As a runner myself it’s great to see the hundreds set off from Brathay each May knowing that they‘ll enjoy what we believe to be one of the most inspiring marathon courses in the UK. Everyone at Brathay gets caught up in “marathon fever” and we all enjoy reading the comments from runners who take part. However, from a professional point of view the event’s objective is to support Brathay Trust’s mission. That is: 1). raise funds to allow us to change the lives of even more underprivileged young people; 2). promote Brathay’s cause across the country.
It has been a huge challenge to continue staging an event of this scale alongside other fundraising projects and the delivery of our services. However, we made a commitment after the 2007 marathon to continue investing in its development, believing that it has an important contribution to make to funding our future work. The biggest challenge to the marathon’s future is in encouraging runners to raise sponsorship on our behalf. At this year’s event only 12% of runners raised money for Brathay Trust – while many others used the event to raise sponsorship for other chosen charities. A significant number took part in the event without raising any sponsorship. I agree that marathon running is a worthwhile pursuit in itself, and should not always necessarily involve some form of charity support. However the Brathay Windermere Marathon is different in that, as far as we know, it’s the only road marathon in the UK that’s organised by a charity, using our own staff and resources, to help further our charitable objectives. (Continued in following message).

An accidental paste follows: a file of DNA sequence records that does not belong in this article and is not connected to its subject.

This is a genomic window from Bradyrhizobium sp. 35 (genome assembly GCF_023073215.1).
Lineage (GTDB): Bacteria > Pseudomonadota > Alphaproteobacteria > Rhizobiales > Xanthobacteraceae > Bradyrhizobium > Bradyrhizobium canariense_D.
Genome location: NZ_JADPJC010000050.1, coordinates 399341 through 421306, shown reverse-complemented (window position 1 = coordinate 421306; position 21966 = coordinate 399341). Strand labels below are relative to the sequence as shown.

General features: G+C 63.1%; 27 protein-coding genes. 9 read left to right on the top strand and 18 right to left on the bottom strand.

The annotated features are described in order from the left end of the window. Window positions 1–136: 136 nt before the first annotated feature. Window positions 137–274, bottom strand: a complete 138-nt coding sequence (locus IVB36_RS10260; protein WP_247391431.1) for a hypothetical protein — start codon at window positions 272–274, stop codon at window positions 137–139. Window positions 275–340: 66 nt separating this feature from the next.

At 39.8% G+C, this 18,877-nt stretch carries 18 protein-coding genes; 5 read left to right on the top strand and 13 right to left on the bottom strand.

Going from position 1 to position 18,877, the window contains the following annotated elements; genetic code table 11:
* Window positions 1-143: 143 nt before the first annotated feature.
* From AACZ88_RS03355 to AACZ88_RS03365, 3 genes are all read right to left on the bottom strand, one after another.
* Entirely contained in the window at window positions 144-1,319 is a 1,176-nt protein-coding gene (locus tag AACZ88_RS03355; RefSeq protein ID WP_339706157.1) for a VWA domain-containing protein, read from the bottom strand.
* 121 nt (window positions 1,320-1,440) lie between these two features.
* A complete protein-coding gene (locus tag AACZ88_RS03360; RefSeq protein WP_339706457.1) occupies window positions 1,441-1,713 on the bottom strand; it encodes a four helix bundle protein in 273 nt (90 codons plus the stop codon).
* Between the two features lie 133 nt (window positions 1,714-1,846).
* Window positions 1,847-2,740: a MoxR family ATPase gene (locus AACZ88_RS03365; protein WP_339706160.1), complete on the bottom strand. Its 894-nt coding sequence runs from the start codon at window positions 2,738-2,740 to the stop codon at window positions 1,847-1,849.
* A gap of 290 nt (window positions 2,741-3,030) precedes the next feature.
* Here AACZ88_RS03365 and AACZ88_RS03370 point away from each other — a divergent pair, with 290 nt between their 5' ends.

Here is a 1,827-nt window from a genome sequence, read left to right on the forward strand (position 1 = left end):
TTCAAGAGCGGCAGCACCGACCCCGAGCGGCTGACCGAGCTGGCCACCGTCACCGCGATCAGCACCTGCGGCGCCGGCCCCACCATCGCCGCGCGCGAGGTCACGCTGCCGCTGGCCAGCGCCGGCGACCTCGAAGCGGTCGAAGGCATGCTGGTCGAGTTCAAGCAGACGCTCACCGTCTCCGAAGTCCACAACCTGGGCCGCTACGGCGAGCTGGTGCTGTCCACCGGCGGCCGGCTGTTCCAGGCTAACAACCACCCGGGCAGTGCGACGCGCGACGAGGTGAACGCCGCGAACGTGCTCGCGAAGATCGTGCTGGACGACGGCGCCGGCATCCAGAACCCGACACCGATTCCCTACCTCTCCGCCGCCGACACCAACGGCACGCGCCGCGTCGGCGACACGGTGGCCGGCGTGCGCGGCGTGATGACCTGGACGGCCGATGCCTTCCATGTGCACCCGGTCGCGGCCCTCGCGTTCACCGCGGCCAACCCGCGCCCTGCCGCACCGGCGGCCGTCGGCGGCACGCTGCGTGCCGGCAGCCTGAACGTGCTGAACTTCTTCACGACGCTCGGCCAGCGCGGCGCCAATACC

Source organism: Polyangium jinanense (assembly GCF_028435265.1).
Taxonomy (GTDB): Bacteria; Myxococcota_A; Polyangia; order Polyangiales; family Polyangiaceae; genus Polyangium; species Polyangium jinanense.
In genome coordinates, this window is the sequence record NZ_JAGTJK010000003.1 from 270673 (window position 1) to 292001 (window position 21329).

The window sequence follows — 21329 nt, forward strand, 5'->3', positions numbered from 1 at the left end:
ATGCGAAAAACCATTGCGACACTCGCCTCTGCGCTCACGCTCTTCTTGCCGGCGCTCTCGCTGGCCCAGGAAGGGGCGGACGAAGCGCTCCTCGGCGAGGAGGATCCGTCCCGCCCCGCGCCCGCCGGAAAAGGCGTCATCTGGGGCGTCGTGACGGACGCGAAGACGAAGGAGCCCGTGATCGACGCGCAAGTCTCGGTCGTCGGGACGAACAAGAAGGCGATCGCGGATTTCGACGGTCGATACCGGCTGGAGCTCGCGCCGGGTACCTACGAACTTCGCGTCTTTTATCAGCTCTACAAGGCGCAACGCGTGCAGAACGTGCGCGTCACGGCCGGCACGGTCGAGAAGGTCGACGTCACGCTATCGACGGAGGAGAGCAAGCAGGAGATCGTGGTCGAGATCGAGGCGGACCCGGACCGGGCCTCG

(Continued from previous message). Following this year’s event a broad and detailed strategic review has taken place to confirm the importance of the event in Brathay’s fundraising calendar, and also make recommendations to further improve the experience runners and spectators have at Brathay – in recognition of the support they give us. With the current level of funds raised by the event we have to challenge the amount of resource required to deliver it each year, and it can only have a future if the charity income is increased. Getting the wording right on the entry form is a huge challenge. We clearly needed to place more emphasis on the charitable nature of the event, but similarly don’t want to turn some of our valued supporters away.